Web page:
This project was made possible due to GRDC investment.
Western Australia’s southern cropping regions have a need for further diversification in crop rotations for disease and weed management and for the development of more robust and sustainable farming systems. Current rotations revolve around cereal grains with break crops being heavily reliant on canola. The key objectives of this project were to determine if:
- linseed can be successfully grown under dryland farming conditions in southern WA,
- if any investment is required into machinery and infrastructure by growers to grow linseed,
- to develop basic agronomic guidelines and to assess the yield potential of three commercially available linseed varieties grown under dryland conditions in WA, Croxton, Glenelg and Bilton.
All these outcomes were successfully achieved within the project.
In 2021 the canola and linseed stubbles were tested for soil borne pathogens (PredictaB) and the following crops yields were measured to determine if there was a benefit to the following crop from the potential drop in disease pressure.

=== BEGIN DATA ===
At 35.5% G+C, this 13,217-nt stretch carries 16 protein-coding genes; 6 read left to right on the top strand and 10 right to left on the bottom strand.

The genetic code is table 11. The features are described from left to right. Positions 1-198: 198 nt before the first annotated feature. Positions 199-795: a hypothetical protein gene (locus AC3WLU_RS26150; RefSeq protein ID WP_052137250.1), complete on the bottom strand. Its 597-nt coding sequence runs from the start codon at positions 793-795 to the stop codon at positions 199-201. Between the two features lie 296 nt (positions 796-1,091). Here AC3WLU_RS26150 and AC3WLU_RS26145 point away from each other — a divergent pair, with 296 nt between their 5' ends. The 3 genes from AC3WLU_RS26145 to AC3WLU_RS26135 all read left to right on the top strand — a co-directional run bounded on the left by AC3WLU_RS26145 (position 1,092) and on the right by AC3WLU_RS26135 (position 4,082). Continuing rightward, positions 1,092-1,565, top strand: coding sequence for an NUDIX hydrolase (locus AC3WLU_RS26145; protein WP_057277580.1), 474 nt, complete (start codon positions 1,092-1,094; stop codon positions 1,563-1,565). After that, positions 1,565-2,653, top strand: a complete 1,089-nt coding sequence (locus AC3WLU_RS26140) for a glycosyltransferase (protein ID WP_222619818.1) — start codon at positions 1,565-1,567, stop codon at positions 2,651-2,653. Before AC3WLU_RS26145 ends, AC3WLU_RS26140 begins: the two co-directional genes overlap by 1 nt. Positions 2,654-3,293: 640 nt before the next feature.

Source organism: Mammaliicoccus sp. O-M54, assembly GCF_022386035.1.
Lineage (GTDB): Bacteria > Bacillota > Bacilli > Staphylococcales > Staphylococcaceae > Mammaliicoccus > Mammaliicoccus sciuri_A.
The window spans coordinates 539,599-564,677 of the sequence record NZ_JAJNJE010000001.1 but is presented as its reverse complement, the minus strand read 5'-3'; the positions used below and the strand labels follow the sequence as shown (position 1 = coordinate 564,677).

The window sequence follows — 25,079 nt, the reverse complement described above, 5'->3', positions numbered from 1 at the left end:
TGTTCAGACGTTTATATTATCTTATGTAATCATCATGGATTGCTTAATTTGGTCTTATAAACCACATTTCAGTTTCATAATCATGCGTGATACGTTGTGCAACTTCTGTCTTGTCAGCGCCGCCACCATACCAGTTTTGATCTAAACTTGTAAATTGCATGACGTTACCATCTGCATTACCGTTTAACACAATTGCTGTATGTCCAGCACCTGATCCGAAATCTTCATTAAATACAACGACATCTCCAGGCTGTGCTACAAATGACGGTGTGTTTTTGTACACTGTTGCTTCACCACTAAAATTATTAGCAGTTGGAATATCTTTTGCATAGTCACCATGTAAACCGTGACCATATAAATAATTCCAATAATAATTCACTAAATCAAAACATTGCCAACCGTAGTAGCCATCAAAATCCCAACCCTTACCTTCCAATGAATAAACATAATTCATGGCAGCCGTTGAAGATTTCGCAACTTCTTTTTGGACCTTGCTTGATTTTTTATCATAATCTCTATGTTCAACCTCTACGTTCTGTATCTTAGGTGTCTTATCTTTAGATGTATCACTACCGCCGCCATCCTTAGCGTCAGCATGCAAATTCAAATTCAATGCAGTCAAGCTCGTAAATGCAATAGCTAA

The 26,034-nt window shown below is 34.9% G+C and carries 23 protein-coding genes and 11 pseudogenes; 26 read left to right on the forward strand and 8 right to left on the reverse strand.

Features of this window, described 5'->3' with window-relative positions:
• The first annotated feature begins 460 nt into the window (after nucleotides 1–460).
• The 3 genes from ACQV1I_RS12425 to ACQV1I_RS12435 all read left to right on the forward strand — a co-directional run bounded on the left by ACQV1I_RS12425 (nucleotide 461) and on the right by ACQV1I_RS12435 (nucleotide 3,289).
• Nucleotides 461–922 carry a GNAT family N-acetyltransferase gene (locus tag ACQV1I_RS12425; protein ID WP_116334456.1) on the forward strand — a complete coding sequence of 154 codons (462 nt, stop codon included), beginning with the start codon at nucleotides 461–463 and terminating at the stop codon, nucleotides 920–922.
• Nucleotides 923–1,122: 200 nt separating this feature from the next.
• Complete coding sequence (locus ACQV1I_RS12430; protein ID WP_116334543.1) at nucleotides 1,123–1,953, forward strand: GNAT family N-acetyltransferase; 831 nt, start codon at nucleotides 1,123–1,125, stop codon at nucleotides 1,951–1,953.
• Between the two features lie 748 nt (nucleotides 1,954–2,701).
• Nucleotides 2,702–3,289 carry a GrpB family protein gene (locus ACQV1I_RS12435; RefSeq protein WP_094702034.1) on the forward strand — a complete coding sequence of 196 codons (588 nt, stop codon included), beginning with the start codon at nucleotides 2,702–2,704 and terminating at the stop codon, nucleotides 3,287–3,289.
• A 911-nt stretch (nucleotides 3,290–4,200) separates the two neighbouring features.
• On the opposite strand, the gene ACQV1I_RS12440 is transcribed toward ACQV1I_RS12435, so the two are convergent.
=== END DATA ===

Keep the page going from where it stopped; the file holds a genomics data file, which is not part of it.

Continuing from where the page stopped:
Over the three grower demonstration sites there was a considerable drop in nematode pressure and overall soil borne pathogen pressure. P. neglectus and P. quasitereoides disease pressure in particular was reduced from medium to medium to low disease risk down to low to zero disease risk.
The results from the crop yields in the season following the linseed or canola crops were mixed. The PredictaB results certainly demonstrated a reduction in soil borne disease pressure however this didn’t always able to translate into final yield. The Katanning site did demonstrate an advantage in growing lupins after linseed compared to canola however due the very wet season a large portion of the canola area was damaged by water logging which impacted the validity of the findings. The Darkan site gave mixed results with one Linseed variety stubble producing a higher barley yield than canola stubble and the other variety lower.
Overall 2021 was an exceptional season with good rainfalls received across the entire season. In good seasons it is difficult for soil borne pathogen trials to show differences in results as roots that may be impacted by disease are still able to access enough moisture to grow a healthy crop. It is in poorer seasons that the benefits of reducing soil disease can be shown in crop yields as better developed root systems are able to access more moisture.